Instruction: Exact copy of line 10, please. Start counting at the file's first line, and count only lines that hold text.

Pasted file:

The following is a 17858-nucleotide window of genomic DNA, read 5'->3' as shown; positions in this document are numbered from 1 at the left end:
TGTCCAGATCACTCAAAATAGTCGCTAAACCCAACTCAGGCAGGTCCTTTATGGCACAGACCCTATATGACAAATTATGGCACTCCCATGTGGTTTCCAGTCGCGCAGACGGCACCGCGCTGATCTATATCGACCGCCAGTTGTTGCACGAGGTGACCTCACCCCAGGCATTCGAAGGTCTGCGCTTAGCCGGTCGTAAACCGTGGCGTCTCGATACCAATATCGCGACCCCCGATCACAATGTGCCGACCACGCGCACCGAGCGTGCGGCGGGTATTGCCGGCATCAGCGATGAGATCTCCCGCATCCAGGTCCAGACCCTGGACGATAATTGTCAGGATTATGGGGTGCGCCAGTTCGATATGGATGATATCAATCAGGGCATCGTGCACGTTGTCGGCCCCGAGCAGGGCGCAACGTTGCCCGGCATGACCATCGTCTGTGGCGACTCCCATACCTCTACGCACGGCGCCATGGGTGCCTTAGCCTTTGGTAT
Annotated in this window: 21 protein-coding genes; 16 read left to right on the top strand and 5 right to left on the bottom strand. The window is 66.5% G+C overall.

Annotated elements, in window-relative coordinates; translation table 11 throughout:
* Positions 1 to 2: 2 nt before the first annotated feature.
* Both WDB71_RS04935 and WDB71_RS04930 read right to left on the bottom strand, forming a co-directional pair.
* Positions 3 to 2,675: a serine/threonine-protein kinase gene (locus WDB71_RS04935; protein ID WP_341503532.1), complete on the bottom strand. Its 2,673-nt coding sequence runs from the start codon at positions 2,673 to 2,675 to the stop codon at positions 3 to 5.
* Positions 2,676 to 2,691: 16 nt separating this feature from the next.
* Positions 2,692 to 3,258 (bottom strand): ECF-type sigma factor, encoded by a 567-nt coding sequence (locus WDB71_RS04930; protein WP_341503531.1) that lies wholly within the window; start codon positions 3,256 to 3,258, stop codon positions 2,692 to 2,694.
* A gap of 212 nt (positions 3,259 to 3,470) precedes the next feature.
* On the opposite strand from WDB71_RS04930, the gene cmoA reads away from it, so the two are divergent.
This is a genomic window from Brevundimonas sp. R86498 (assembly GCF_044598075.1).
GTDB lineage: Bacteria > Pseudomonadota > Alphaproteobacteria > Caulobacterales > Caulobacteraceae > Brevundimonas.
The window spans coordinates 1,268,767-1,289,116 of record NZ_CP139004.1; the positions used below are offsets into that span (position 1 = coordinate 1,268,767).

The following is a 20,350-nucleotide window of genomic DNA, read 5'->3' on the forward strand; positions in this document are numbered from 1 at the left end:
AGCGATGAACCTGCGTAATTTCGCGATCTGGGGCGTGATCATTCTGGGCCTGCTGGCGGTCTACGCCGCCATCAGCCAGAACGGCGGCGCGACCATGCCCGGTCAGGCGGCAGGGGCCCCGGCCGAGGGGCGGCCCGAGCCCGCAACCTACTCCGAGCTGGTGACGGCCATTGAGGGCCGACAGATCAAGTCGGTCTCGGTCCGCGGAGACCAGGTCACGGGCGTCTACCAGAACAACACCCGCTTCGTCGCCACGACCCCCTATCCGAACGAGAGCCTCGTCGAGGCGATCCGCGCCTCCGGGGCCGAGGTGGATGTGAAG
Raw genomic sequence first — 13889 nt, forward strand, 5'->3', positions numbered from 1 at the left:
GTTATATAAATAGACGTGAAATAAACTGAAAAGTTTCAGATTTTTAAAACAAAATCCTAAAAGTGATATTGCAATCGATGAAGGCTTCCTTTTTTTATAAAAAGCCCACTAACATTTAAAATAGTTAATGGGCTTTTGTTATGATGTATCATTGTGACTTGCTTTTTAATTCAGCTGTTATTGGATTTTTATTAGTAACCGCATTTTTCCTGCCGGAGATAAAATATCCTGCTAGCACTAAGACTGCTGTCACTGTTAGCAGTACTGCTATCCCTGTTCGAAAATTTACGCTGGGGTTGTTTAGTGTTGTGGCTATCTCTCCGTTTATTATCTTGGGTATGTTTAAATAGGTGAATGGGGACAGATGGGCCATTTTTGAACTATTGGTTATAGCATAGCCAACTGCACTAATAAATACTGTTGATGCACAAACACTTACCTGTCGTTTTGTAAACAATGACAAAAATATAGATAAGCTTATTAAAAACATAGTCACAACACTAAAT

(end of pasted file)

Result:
* A gap of 212 nt (positions 3,259 to 3,470) precedes the next feature.